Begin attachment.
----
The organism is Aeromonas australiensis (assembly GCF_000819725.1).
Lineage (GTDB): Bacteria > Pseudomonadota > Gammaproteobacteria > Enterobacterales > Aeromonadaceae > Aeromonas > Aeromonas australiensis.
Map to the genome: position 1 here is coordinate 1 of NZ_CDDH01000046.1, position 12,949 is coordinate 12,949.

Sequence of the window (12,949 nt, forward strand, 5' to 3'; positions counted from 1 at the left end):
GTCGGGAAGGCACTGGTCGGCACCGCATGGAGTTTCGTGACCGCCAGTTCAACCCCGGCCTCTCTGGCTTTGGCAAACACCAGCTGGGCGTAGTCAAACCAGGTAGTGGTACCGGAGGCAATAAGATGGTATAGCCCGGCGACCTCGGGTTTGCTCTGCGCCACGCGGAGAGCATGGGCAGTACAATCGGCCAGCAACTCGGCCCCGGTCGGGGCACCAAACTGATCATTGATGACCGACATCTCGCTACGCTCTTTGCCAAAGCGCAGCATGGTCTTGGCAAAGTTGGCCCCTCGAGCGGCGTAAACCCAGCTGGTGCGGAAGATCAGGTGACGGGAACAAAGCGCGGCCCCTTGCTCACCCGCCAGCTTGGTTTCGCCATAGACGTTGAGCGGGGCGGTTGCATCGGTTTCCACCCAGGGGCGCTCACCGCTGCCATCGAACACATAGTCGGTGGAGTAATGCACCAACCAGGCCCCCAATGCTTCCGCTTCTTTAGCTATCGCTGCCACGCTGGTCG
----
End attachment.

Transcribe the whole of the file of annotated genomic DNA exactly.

The organism is Aeromonas australiensis (assembly GCF_000819725.1).
Lineage (GTDB): Bacteria > Pseudomonadota > Gammaproteobacteria > Enterobacterales > Aeromonadaceae > Aeromonas > Aeromonas australiensis.
Map to the genome: position 1 here is coordinate 1 of NZ_CDDH01000046.1, position 12,949 is coordinate 12,949.

Sequence of the window (12,949 nt, forward strand, 5' to 3'; positions counted from 1 at the left end):
GTCGGGAAGGCACTGGTCGGCACCGCATGGAGTTTCGTGACCGCCAGTTCAACCCCGGCCTCTCTGGCTTTGGCAAACACCAGCTGGGCGTAGTCAAACCAGGTAGTGGTACCGGAGGCAATAAGATGGTATAGCCCGGCGACCTCGGGTTTGCTCTGCGCCACGCGGAGAGCATGGGCAGTACAATCGGCCAGCAACTCGGCCCCGGTCGGGGCACCAAACTGATCATTGATGACCGACATCTCGCTACGCTCTTTGCCAAAGCGCAGCATGGTCTTGGCAAAGTTGGCCCCTCGAGCGGCGTAAACCCAGCTGGTGCGGAAGATCAGGTGACGGGAACAAAGCGCGGCCCCTTGCTCACCCGCCAGCTTGGTTTCGCCATAGACGTTGAGCGGGGCGGTTGCATCGGTTTCCACCCAGGGGCGCTCACCGCTGCCATCGAACACATAGTCGGTGGAGTAATGCACCAACCAGGCCCCCAATGCTTCCGCTTCTTTAGCTATCGCTGCCACGCTGGTCG